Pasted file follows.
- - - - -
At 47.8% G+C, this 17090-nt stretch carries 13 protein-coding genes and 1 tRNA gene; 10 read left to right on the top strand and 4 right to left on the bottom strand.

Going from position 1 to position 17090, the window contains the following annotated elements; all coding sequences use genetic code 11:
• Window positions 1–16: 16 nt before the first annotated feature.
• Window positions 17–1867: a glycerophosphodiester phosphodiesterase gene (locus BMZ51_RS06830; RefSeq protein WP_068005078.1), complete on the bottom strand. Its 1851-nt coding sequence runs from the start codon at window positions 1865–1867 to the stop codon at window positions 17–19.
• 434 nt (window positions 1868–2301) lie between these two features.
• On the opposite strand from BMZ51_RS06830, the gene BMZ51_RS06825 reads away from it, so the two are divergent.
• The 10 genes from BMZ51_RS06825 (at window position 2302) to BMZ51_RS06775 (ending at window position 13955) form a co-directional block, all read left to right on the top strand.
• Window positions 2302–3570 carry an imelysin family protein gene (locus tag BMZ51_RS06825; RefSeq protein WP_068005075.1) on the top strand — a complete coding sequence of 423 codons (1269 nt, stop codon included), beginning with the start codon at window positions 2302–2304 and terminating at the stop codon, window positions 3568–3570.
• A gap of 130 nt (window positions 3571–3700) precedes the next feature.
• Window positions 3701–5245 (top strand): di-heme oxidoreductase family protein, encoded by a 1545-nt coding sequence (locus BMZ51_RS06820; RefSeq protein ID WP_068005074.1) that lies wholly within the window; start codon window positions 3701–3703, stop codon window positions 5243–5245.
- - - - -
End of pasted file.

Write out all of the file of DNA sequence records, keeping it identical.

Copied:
At 47.8% G+C, this 17090-nt stretch carries 13 protein-coding genes and 1 tRNA gene; 10 read left to right on the top strand and 4 right to left on the bottom strand.

Going from position 1 to position 17090, the window contains the following annotated elements; all coding sequences use genetic code 11:
• Window positions 1–16: 16 nt before the first annotated feature.
• Window positions 17–1867: a glycerophosphodiester phosphodiesterase gene (locus BMZ51_RS06830; RefSeq protein WP_068005078.1), complete on the bottom strand. Its 1851-nt coding sequence runs from the start codon at window positions 1865–1867 to the stop codon at window positions 17–19.
• 434 nt (window positions 1868–2301) lie between these two features.
• On the opposite strand from BMZ51_RS06830, the gene BMZ51_RS06825 reads away from it, so the two are divergent.
• The 10 genes from BMZ51_RS06825 (at window position 2302) to BMZ51_RS06775 (ending at window position 13955) form a co-directional block, all read left to right on the top strand.
• Window positions 2302–3570 carry an imelysin family protein gene (locus tag BMZ51_RS06825; RefSeq protein WP_068005075.1) on the top strand — a complete coding sequence of 423 codons (1269 nt, stop codon included), beginning with the start codon at window positions 2302–2304 and terminating at the stop codon, window positions 3568–3570.
• A gap of 130 nt (window positions 3571–3700) precedes the next feature.
• Window positions 3701–5245 (top strand): di-heme oxidoreductase family protein, encoded by a 1545-nt coding sequence (locus BMZ51_RS06820; RefSeq protein ID WP_068005074.1) that lies wholly within the window; start codon window positions 3701–3703, stop codon window positions 5243–5245.